Video: Steve Bannon Talks About 'Gameness' Class He Will Teach at His Italian 'Gladiator School' Set up to Fight Globalism

The former adviser to President Donald Trump says he wants European far-right leaders to appear at the alt-right academy in Italy which he hopes will school the next generation of nationalists.

Steve Bannon announced last June he was creating the so-called Academy of the Judeo-Christian West last June. He had planned for its location to be the Trisulti Charterhouse, a medieval monastery in a village about 43 miles east of Rome.

Speaking to Axios on HBO, Bannon described his lofty ambitions for the school, which included being a forum for debate which would attract prominent far-right figures.

Steve Bannon
Former adviser to the U.S. president and publicist Steve Bannon poses during a photo session in Paris on May 27, 2019. He has spoken of a new class he has set up to fight globalism. AFP/Getty Images/JOEL SAGET

"Can you imagine in a couple of years when we get organized, when we have conferences here. You (will) have Salvini, you have Marion Le Pen…you get all these great professors," he said. The first name of Le Pen, who heads France's National Rally party, is Marine.

Bannon said that he was going to teach a course called "Gameness", which stems from a term which is used to describe the feistiness of competitors in dog fights. "In a dogfight, you say that dog's got 'gameness.' It's like when the dog's got his arm chewed off, he's still fighting," Bannon said.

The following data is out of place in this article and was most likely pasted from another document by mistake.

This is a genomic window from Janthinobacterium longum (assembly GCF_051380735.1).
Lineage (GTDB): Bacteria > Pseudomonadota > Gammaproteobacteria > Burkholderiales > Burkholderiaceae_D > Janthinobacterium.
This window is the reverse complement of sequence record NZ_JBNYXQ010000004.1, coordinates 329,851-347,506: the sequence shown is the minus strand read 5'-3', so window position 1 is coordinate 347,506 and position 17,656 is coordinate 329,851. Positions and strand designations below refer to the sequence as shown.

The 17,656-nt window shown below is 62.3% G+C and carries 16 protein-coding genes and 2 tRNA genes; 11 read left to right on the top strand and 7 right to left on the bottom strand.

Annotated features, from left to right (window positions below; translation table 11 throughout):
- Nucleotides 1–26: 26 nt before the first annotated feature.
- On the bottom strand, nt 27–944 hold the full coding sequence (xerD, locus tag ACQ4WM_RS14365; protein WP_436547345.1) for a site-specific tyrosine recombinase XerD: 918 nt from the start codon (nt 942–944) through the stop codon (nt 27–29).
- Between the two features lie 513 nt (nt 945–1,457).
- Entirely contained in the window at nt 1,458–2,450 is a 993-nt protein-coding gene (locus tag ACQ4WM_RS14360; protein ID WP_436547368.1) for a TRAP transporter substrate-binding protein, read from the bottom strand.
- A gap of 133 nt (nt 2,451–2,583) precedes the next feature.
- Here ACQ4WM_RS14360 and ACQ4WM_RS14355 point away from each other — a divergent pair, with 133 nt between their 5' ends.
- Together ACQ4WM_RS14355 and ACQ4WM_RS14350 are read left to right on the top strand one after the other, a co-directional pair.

He has used the expression as a flattering epithet for Rep. Alexandria Ocasio-Cortez, whom he described in January to Politico as having an admirable competitive spirit. "AOC has what I call 'gameness' or competitive heart—the combination of grit, determination, fighting spirit that you can't coach," Bannon told Politico.

His goal for his new academy has hit a few obstacles. He has endured protests from locals and last week, Politico reported that the Italy's culture ministry had revoked the lease on the monastery given to Dignitatis Humanae Institute (DHI), a right-wing Roman Catholic institute affiliated with Bannon.

Former presidential adviser Steve Bannon speaks to HBO about his new populist academy. HBO/YouTube

"DHI has failed to comply with the obligation to pay the concession fee, the ordinary and extraordinary maintenance obligations," Gianluca Vacca, undersecretary for cultural heritage, said in a statement.

But Benjamin Harnwell, Bannon's close associate in Italy who is spearheading the project has vowed to fight the culture ministry's order, describing it as an "illegitimate maneuver," Quartz reported.

Last year, Bannon told CBS that he viewed it as a "modern gladiator school" which could help educate politicians fighting to eradicate globalism from Europe. However, in the documentary for HBO, Axios cast doubt about some of the claims that Bannon has made about his group called "The Movement" which he said would help European populist parties.

It reported that Salvini, whom Bannon claims he has enlisted for his movement, had only spoken to Bannon twice. Bannon also admitted European election laws had prevented him from doing the work he had wanted to do to help populist parties.

Bannon was the primary source behind the latest book by Michael Wolff, Siege: Trump Under Fire, in which he is said to have likened the presidential administration to a "criminal enterprise."